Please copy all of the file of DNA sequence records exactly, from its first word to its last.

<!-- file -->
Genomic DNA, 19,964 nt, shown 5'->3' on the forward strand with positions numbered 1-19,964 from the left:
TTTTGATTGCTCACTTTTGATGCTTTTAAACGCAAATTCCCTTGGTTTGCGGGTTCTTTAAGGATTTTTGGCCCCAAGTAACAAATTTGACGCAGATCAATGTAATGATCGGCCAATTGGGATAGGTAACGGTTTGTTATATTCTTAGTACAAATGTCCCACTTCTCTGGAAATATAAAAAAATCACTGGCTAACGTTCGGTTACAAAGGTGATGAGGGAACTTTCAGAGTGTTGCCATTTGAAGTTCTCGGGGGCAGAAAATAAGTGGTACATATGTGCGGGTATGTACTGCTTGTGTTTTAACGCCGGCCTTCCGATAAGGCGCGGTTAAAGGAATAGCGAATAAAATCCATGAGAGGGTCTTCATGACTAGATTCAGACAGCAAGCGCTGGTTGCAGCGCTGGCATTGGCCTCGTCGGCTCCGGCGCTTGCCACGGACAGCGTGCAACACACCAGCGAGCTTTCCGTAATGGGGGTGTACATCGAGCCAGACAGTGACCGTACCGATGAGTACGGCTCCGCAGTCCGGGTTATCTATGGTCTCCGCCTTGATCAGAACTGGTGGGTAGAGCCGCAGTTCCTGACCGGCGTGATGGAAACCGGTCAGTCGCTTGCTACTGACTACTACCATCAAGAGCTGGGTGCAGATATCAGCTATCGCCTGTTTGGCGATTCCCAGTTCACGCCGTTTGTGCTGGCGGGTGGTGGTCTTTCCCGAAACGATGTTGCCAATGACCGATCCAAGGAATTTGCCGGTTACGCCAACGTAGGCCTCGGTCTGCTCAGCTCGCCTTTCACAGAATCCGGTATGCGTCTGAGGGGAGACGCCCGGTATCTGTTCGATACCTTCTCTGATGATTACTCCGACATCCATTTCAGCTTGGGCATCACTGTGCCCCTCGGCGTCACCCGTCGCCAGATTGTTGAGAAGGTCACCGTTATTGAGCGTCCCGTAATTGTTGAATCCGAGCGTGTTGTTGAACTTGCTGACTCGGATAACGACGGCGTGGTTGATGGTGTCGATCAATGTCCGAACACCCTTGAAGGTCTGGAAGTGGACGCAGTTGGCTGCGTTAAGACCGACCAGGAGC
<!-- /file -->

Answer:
Genomic DNA, 19,964 nt, shown 5'->3' on the forward strand with positions numbered 1-19,964 from the left:
TTTTGATTGCTCACTTTTGATGCTTTTAAACGCAAATTCCCTTGGTTTGCGGGTTCTTTAAGGATTTTTGGCCCCAAGTAACAAATTTGACGCAGATCAATGTAATGATCGGCCAATTGGGATAGGTAACGGTTTGTTATATTCTTAGTACAAATGTCCCACTTCTCTGGAAATATAAAAAAATCACTGGCTAACGTTCGGTTACAAAGGTGATGAGGGAACTTTCAGAGTGTTGCCATTTGAAGTTCTCGGGGGCAGAAAATAAGTGGTACATATGTGCGGGTATGTACTGCTTGTGTTTTAACGCCGGCCTTCCGATAAGGCGCGGTTAAAGGAATAGCGAATAAAATCCATGAGAGGGTCTTCATGACTAGATTCAGACAGCAAGCGCTGGTTGCAGCGCTGGCATTGGCCTCGTCGGCTCCGGCGCTTGCCACGGACAGCGTGCAACACACCAGCGAGCTTTCCGTAATGGGGGTGTACATCGAGCCAGACAGTGACCGTACCGATGAGTACGGCTCCGCAGTCCGGGTTATCTATGGTCTCCGCCTTGATCAGAACTGGTGGGTAGAGCCGCAGTTCCTGACCGGCGTGATGGAAACCGGTCAGTCGCTTGCTACTGACTACTACCATCAAGAGCTGGGTGCAGATATCAGCTATCGCCTGTTTGGCGATTCCCAGTTCACGCCGTTTGTGCTGGCGGGTGGTGGTCTTTCCCGAAACGATGTTGCCAATGACCGATCCAAGGAATTTGCCGGTTACGCCAACGTAGGCCTCGGTCTGCTCAGCTCGCCTTTCACAGAATCCGGTATGCGTCTGAGGGGAGACGCCCGGTATCTGTTCGATACCTTCTCTGATGATTACTCCGACATCCATTTCAGCTTGGGCATCACTGTGCCCCTCGGCGTCACCCGTCGCCAGATTGTTGAGAAGGTCACCGTTATTGAGCGTCCCGTAATTGTTGAATCCGAGCGTGTTGTTGAACTTGCTGACTCGGATAACGACGGCGTGGTTGATGGTGTCGATCAATGTCCGAACACCCTTGAAGGTCTGGAAGTGGACGCAGTTGGCTGCGTTAAGACCGACCAGGAGC